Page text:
06 July 2012

Kirk Cameron's Monumental Part 2: The Theology of Nationalism and Historical Narrative


Cameron brings along Marshall Foster to help him interpret the monument's symbolism. Foster is a popular 'historian' in these circles. I've listened to him lecture on numerous occasions and find myself rarely agreeing with much of anything he says. Even when gets something correct, it is framed in a misleading or manipulative manner. History has a narrative to it, and it's amazing how it seems to perfectly match the Theonomic Reconstructionist and Christo-American cultural and political agenda.
Providence guides history, but history isn't complete and unless God has specifically laid out a historical narrative, which he hasn't for any nation in the New Testament but the Church...it is a dangerous thing to impose one upon the annals of history. History is messy and complicated and imposing these narratives (like God's hand was on America) on history is a dangerous business, can be self-deceptive, have a tendency to whitewash and mythologize, promote unbiblical pride and bigotry, and can blind people to the evils their nation commits. Assyria was used by God in Isaiah 10, but then Assyria was crushed and punished by God for her wickedness. America and the Americanists would do well to take heed. They think of themselves as a North American Israel...but how do they know they're not an Egypt?


Suffice it to say, even if I were a Dominionist I would feel very uncomfortable with how Foster speaks about and interprets history.  He makes wild assumptions, forces narratives onto past historical events, gets many facts just plain wrong, and engages in an endless stream of non sequiturs.***
They go through the monument and explain all its meanings, what each statue represents, the surrounding words and objects they hold. It's all well and good except that the monument itself is an interpretation. Built by Freemasons in the late 19th century , the monument combines many subsequent ideologies and anachronistically attaches them to the Mayflower Pilgrims. Cameron seems to make the common mistake of confusing the Pilgrims with the Puritans.
The Puritans had no problem with a state or Established Church. They simply wanted it to reflect their theology rather than the 'middle of the road'/partially reformed position the Church of England had taken with the Elizabethan Settlement. This and other factors eventually led to the English Civil War in the 1640's, the beheading of Charles I, and the controversial Protectorate of Oliver Cromwell.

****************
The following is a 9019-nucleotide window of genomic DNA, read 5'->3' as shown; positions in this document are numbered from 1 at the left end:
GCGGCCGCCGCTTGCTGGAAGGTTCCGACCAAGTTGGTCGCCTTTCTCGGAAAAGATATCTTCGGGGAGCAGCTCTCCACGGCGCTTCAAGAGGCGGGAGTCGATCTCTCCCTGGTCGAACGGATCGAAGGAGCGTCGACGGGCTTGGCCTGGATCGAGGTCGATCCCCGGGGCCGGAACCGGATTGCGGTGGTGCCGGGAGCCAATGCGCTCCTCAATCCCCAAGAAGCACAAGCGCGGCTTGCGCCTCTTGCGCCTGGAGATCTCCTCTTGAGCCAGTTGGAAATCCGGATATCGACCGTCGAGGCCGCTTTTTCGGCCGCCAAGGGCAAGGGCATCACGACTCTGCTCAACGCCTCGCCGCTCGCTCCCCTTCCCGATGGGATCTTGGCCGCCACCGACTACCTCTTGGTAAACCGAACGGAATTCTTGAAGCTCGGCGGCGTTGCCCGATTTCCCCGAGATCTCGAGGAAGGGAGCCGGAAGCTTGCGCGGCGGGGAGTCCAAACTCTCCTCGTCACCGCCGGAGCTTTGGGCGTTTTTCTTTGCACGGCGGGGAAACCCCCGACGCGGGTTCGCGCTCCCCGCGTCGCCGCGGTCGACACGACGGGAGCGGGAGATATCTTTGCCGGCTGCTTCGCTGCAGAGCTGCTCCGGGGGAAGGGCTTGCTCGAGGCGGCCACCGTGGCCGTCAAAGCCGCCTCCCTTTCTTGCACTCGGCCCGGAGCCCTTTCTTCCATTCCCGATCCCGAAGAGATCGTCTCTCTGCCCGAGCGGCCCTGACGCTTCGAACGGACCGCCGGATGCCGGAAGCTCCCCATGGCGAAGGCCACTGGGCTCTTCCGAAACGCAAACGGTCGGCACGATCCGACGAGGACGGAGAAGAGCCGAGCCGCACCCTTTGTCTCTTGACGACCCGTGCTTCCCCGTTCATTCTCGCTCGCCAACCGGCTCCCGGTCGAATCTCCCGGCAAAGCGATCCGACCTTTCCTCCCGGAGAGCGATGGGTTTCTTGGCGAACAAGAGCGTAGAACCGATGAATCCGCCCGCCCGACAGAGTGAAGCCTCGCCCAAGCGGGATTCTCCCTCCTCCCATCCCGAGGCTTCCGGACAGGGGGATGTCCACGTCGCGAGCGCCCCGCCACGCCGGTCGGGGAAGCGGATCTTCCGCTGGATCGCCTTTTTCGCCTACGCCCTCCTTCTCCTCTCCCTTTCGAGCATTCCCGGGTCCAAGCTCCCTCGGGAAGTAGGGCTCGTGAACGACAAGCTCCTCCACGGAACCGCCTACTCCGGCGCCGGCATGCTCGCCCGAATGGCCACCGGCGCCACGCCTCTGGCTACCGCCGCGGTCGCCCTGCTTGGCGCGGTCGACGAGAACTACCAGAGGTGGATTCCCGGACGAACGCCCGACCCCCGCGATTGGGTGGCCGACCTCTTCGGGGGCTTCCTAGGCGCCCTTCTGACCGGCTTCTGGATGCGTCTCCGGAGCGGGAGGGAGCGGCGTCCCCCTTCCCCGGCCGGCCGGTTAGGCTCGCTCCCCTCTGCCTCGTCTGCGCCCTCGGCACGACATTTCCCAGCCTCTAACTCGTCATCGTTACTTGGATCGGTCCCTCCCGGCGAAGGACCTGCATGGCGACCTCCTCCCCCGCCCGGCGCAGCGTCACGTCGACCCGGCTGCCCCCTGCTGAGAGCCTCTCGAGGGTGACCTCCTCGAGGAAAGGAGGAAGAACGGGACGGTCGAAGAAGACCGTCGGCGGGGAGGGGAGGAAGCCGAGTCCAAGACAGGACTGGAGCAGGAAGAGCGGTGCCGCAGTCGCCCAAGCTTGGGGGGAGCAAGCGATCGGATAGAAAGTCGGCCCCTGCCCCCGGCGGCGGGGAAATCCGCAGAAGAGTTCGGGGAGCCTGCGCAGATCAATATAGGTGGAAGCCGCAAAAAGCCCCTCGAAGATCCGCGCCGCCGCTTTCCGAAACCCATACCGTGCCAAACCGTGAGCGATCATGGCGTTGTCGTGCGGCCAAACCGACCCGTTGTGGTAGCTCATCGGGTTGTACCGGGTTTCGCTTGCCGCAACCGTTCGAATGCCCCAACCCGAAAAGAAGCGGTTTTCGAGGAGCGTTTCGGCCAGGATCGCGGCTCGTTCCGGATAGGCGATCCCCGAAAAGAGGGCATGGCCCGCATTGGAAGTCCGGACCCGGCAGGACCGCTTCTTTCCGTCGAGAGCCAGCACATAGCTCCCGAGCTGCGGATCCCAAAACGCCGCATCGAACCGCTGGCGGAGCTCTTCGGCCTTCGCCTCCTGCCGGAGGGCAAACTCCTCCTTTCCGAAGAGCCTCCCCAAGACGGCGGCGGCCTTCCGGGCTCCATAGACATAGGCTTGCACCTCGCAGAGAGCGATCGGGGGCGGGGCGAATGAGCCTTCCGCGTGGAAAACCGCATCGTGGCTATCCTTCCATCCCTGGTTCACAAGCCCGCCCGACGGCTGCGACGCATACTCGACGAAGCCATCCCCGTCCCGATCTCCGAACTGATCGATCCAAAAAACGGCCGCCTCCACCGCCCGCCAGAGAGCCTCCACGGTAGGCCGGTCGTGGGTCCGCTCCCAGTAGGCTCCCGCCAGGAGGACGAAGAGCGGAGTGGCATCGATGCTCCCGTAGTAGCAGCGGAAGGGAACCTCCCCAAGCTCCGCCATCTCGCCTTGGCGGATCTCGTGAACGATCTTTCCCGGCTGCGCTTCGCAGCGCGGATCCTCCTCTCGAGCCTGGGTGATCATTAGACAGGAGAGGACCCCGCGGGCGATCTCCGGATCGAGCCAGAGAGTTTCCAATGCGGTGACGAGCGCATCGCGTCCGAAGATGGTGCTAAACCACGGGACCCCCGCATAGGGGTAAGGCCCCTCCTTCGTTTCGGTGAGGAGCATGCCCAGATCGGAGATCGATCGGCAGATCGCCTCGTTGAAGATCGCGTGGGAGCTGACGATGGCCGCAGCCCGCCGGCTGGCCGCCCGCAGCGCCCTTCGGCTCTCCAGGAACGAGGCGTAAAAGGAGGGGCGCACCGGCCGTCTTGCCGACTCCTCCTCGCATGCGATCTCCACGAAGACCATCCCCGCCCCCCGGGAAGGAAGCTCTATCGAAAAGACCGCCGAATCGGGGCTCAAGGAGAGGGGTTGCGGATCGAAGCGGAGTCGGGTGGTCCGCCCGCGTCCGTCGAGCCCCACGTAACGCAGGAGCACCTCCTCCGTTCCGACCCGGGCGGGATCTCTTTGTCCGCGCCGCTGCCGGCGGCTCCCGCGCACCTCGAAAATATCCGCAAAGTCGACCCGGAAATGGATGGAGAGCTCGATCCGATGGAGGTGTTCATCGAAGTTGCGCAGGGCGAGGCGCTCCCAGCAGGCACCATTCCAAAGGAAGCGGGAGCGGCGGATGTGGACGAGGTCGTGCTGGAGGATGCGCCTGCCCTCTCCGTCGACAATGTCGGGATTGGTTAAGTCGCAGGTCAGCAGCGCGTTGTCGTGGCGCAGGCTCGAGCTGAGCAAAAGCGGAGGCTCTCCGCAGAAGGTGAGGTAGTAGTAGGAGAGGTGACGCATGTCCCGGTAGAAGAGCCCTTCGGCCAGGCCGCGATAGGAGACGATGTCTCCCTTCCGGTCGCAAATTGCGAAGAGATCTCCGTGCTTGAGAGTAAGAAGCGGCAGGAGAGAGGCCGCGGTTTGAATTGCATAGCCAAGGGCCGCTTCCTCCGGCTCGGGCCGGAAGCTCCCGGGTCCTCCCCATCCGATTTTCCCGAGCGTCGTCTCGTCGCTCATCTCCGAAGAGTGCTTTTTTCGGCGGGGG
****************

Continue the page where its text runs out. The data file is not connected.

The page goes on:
Many Puritans actually returned to Britain to engage in this war against the Stewarts...and in a subsequent chapter of the conflict participated in the mass slaughter of the Irish who like the American colonials a century or so later didn't appreciate tyranny and tried to shed the yoke of British rule.
Apparently if we're to try and read back 'freedom and democracy' into the Puritan narrative that didn't extend to any people beyond themselves. They did not believe in freedom or democracy when it came to the Irish, the Scots, Quakers, Baptists, or really anyone but themselves. It's quite a stretch to suggest they believed these to be some kind of universal values or truths they wished to uphold.
These same people came by the thousands to America in the 1630's and overwhelmed the Pilgrim settlers which arrived on the Mayflower in 1620.  Theologically there were great similarities. Both groups were Calvinistic and held to many of the same ideas.****
But there was a key difference. The Pilgrims did not believe in a Church of England. They were Separatists. They did not define the Church as being coextensive with a society, culture, or nation. In fact the system which believed in this concept had persecuted them and driven them out of England. Once in America they faced difficulties and were not always consistent. Since they had unbelievers with them, their dream of purity in a new land was immediately unrealistic.
Christian isolationism is not only unbiblical, it is fictitious, Trappist monks being perhaps the only exception, but of course being Roman Catholic monks they're not actually Christian are they? I'm using Christian in the Biblical sense, not in the grander loosely defined extra-Biblical sense Dominionists like Cameron are forced to use in order to make their case.
Nevertheless, they wanted a place where they could go and worship God, order their affairs the way they wanted and to be left alone and free of persecution. The ideas of the City on the Hill, the Redeemer Nation came with the Sacralistic Puritans who were determined to make both England and the New Word extensions of God's Kingdom.
In American mythology, the Puritan ideals of the City on a Hill, as well as other concepts (many from the Enlightenment) regarding law and society were brought together and wrongly melded to the symbolism of the persecuted and adventurous Pilgrims. The monument in Plymouth is but one of many representing this powerful but frankly incorrect and romanticised view of American history.
The Pilgrims are a powerful symbol in American social iconography. Yet they represented the antithesis of what America came to represent and certainly does today....power. Power is about violence and force, bringing your will to bear on others. The state on a simple level is the entity that is viewed as the legitimate wielder of this violence. To retain legitimacy it must monopolize the legitimate use of violence. When someone contends this or tries to break the monopoly...you have rebellion, revolution, or civil war.